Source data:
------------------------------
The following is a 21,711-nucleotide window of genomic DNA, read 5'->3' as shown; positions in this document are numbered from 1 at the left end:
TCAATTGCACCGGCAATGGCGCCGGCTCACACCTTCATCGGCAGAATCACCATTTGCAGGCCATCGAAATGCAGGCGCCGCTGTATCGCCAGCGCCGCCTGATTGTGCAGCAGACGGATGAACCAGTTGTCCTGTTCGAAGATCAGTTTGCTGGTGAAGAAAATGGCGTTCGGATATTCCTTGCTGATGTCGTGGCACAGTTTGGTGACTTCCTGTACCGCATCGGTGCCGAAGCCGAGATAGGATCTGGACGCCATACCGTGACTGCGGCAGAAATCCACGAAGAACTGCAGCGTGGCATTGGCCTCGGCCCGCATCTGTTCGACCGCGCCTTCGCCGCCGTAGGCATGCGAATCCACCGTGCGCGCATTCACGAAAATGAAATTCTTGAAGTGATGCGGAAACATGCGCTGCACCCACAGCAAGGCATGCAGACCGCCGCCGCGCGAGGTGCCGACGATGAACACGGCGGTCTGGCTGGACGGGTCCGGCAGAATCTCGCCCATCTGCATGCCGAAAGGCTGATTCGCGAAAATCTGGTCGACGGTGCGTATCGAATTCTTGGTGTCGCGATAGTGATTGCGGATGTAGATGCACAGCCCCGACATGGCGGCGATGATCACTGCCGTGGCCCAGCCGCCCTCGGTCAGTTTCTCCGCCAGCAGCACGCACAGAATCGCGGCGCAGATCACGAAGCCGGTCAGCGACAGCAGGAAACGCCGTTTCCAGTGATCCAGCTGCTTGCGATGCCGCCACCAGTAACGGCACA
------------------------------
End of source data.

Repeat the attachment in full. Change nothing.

The following is a 21,711-nucleotide window of genomic DNA, read 5'->3' as shown; positions in this document are numbered from 1 at the left end:
TCAATTGCACCGGCAATGGCGCCGGCTCACACCTTCATCGGCAGAATCACCATTTGCAGGCCATCGAAATGCAGGCGCCGCTGTATCGCCAGCGCCGCCTGATTGTGCAGCAGACGGATGAACCAGTTGTCCTGTTCGAAGATCAGTTTGCTGGTGAAGAAAATGGCGTTCGGATATTCCTTGCTGATGTCGTGGCACAGTTTGGTGACTTCCTGTACCGCATCGGTGCCGAAGCCGAGATAGGATCTGGACGCCATACCGTGACTGCGGCAGAAATCCACGAAGAACTGCAGCGTGGCATTGGCCTCGGCCCGCATCTGTTCGACCGCGCCTTCGCCGCCGTAGGCATGCGAATCCACCGTGCGCGCATTCACGAAAATGAAATTCTTGAAGTGATGCGGAAACATGCGCTGCACCCACAGCAAGGCATGCAGACCGCCGCCGCGCGAGGTGCCGACGATGAACACGGCGGTCTGGCTGGACGGGTCCGGCAGAATCTCGCCCATCTGCATGCCGAAAGGCTGATTCGCGAAAATCTGGTCGACGGTGCGTATCGAATTCTTGGTGTCGCGATAGTGATTGCGGATGTAGATGCACAGCCCCGACATGGCGGCGATGATCACTGCCGTGGCCCAGCCGCCCTCGGTCAGTTTCTCCGCCAGCAGCACGCACAGAATCGCGGCGCAGATCACGAAGCCGGTCAGCGACAGCAGGAAACGCCGTTTCCAGTGATCCAGCTGCTTGCGATGCCGCCACCAGTAACGGCACA